Hugh Leir was born on 19 November 1921 into a large, well established
family in Penticton, BC (the family home, known as Leir House, is now
a community cultural and arts centre in Penticton). Rear-Admiral Leir
rose in the navy's ranks over a remarkable career that included witnessing
some of the most dramatic naval battles of WWII and surviving the horrors
of being a Japanese POW for three years. In 1940, upon finishing his
schooling at Shawnigan Lake School on Vancouver Island, he joined the
Royal Canadian Navy as a cadet. He received his initial naval training
at the Royal Naval College in Dartmouth, England, before joining the
Royal Navy's fleet at sea.
service at sea during the Second World War as a member of the Ship's
Company of the newly commissioned battleship HMS PRINCE of WALES included
the engagement between that ship, in company with the redoubtable battlecruiser
HMS HOOD, and the German battleship BISMARCK and heavy cruiser PRINZ
EUGEN. That sea battle saw the HOOD blown up and PRINCE of WALES badly
damaged. Later that same year of 1941, while still serving in HMS PRINCE
of WALES, he survived the sinking of that battleship in company with
the battlecruiser REPULSE by Japanese land-based aircraft off Malaya.
to the cruiser HMS EXETER he survived the sinking of that ship by Japanese
carrier aircraft in the Indian Ocean and was taken prisoner. He spent
the next three years in Japanese POW camps while officially listed as
killed in action. Upon his liberation in 1945 by allied forces he calculated
what his rank should be by that point and duly promoted himself accordingly
having informed Royal Naval authorities that he was indeed alive!
In the post war
years Rear Admiral Leir served in the Royal Canadian Navy in five destroyers
and two frigates,including Korean War service in HMCS ATHABASKAN. He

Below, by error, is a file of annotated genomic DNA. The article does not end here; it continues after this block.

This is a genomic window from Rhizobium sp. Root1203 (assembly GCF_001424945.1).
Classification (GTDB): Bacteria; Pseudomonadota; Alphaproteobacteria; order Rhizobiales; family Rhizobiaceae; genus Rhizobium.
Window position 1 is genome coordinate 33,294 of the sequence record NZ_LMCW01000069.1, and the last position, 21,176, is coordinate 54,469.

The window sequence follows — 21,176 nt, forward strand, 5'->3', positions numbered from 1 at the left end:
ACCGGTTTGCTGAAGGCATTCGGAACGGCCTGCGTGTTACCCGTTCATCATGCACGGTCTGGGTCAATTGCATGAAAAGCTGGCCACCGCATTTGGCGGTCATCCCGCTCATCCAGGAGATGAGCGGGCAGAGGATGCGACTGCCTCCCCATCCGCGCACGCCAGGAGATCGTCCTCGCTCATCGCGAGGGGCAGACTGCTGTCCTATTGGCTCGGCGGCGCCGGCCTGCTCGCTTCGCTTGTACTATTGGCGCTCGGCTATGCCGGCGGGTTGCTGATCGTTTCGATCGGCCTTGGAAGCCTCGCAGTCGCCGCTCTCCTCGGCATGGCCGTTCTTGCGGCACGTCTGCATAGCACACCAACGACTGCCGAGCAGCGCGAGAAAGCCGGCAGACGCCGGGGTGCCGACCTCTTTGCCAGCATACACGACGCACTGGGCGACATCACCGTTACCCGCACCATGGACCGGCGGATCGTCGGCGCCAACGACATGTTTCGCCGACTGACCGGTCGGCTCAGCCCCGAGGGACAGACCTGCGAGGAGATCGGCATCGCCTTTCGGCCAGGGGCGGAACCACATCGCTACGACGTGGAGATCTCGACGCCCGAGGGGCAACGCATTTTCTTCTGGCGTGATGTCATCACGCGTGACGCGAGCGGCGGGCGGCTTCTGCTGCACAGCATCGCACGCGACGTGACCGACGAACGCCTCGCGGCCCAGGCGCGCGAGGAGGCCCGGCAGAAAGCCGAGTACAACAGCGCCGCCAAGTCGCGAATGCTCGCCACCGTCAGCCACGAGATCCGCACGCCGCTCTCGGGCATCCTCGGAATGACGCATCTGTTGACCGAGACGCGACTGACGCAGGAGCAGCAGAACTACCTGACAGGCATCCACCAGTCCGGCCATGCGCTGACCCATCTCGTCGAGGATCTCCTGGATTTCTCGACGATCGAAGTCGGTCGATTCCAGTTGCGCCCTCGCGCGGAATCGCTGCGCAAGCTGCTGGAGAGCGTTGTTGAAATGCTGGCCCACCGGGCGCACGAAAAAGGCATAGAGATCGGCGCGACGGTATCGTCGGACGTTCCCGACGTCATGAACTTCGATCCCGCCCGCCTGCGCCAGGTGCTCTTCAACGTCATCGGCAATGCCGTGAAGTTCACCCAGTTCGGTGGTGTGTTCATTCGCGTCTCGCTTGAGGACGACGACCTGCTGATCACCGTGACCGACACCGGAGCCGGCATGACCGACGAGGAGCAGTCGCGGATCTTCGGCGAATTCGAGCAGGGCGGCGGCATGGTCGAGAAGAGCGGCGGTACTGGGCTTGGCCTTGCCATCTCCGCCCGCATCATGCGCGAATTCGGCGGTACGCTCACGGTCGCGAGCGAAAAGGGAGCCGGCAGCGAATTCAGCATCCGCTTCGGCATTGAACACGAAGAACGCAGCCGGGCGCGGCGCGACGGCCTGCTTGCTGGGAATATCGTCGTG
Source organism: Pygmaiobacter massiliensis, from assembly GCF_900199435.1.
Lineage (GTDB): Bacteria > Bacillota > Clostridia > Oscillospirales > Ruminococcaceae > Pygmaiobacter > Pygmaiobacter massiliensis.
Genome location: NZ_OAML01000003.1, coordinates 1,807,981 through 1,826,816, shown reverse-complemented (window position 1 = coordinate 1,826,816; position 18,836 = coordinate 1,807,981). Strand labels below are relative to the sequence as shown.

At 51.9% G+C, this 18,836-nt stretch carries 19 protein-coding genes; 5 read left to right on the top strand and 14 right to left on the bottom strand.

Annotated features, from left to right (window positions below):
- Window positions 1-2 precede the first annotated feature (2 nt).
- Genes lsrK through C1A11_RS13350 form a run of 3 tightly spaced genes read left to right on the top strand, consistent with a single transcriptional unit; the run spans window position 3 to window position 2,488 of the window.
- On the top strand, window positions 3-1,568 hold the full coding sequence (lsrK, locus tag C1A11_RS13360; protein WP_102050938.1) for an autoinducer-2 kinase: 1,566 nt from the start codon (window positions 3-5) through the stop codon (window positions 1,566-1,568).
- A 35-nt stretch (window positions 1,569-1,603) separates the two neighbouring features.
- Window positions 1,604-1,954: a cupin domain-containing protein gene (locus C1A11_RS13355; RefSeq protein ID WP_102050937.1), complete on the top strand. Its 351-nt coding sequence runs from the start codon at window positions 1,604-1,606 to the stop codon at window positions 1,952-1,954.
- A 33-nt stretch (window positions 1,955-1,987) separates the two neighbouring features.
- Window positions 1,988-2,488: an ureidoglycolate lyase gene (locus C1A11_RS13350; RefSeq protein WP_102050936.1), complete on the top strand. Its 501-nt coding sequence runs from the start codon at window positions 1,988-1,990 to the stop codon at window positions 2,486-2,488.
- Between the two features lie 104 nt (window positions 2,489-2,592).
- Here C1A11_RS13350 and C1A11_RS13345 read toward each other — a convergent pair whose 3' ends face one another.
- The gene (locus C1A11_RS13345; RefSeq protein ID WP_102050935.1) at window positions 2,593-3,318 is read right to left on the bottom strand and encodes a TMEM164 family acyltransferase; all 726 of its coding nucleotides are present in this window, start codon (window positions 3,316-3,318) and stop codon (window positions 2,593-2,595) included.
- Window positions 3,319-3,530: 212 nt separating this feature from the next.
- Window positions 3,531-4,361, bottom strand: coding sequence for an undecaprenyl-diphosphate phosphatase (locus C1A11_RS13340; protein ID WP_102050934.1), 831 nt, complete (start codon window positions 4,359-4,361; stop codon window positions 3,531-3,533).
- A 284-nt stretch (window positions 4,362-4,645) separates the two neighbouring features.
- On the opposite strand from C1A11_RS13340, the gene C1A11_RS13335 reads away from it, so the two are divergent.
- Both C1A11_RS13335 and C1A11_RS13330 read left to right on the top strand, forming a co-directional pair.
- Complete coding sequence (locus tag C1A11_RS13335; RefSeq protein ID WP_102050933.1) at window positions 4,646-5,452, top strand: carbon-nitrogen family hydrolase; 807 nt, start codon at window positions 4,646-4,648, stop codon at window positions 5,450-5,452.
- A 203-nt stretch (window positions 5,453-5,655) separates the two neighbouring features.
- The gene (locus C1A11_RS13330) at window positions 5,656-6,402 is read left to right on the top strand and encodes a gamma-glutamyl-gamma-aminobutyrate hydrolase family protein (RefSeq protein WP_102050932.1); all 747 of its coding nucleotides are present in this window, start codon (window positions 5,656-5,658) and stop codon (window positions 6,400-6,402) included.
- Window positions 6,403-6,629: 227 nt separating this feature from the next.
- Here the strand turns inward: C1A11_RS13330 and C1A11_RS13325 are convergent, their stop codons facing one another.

commanded HMCS CRUSADER, a destroyer and served as the Executive Officer
of the aircraft carrier HMCS BONAVENTURE. He followed this in a position
as the Fleet School Training Commander at HMCS STADACONA, the Canadian
naval base in Halifax.
He commanded the
destroyer HMCS SKEENA with the Pacific Fleet in 1962 followed by command
of HMCS VENTURE, the Naval Officer training establishment in Esquimalt,BC,
in 1963 . August 1964 saw him appointed to a position at Canadian Forces
Headquarters in Ottawa. He was appointed Commander, First Canadian Escort
Squadron, based at Halifax in 1965. In the following year upon promotion
to Commodore he became the Senior Canadian Officer Afloat Atlantic.
In 1967 he attended
National Defence College followed by a posting to National Defence Headquarters
in a Director General level position in 1968.
He was promoted
to Rear-Admiral on June 18, 1970, and appointed Commander Maritime Forces
Pacific (MARPAC) serving in that capacity for three years until he was
assigned as the Chief of Maritime Operations in Ottawa. He retired from
the Canadian Forces on 14 August 1975 and took up his hobby of carpentry
in Victoria where he still resides.